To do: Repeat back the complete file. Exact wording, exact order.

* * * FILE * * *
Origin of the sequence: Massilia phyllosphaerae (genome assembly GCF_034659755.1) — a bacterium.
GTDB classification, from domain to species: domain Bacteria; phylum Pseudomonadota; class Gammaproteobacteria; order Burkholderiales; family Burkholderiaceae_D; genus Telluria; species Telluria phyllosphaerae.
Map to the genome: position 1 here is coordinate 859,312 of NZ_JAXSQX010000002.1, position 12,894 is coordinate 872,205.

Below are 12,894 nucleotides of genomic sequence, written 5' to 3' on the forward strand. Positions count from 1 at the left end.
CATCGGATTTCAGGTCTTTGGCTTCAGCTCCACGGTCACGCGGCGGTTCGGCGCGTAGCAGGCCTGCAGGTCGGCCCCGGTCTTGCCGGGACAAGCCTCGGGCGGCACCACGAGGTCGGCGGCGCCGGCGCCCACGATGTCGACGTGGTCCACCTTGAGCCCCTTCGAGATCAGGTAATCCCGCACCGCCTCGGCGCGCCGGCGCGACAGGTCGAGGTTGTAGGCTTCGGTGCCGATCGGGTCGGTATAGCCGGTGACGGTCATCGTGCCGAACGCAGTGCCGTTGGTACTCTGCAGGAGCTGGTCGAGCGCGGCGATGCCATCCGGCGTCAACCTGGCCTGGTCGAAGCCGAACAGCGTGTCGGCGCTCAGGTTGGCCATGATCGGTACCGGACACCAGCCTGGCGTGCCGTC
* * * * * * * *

Origin of the sequence: Massilia phyllosphaerae (genome assembly GCF_034659755.1) — a bacterium.
GTDB classification, from domain to species: domain Bacteria; phylum Pseudomonadota; class Gammaproteobacteria; order Burkholderiales; family Burkholderiaceae_D; genus Telluria; species Telluria phyllosphaerae.
Map to the genome: position 1 here is coordinate 859,312 of NZ_JAXSQX010000002.1, position 12,894 is coordinate 872,205.

Below are 12,894 nucleotides of genomic sequence, written 5' to 3' on the forward strand. Positions count from 1 at the left end.
CATCGGATTTCAGGTCTTTGGCTTCAGCTCCACGGTCACGCGGCGGTTCGGCGCGTAGCAGGCCTGCAGGTCGGCCCCGGTCTTGCCGGGACAAGCCTCGGGCGGCACCACGAGGTCGGCGGCGCCGGCGCCCACGATGTCGACGTGGTCCACCTTGAGCCCCTTCGAGATCAGGTAATCCCGCACCGCCTCGGCGCGCCGGCGCGACAGGTCGAGGTTGTAGGCTTCGGTGCCGATCGGGTCGGTATAGCCGGTGACGGTCATCGTGCCGAACGCAGTGCCGTTGGTACTCTGCAGGAGCTGGTCGAGCGCGGCGATGCCATCCGGCGTCAACCTGGCCTGGTCGAAGCCGAACAGCGTGTCGGCGCTCAGGTTGGCCATGATCGGTACCGGACACCAGCCTGGCGTGCCGTC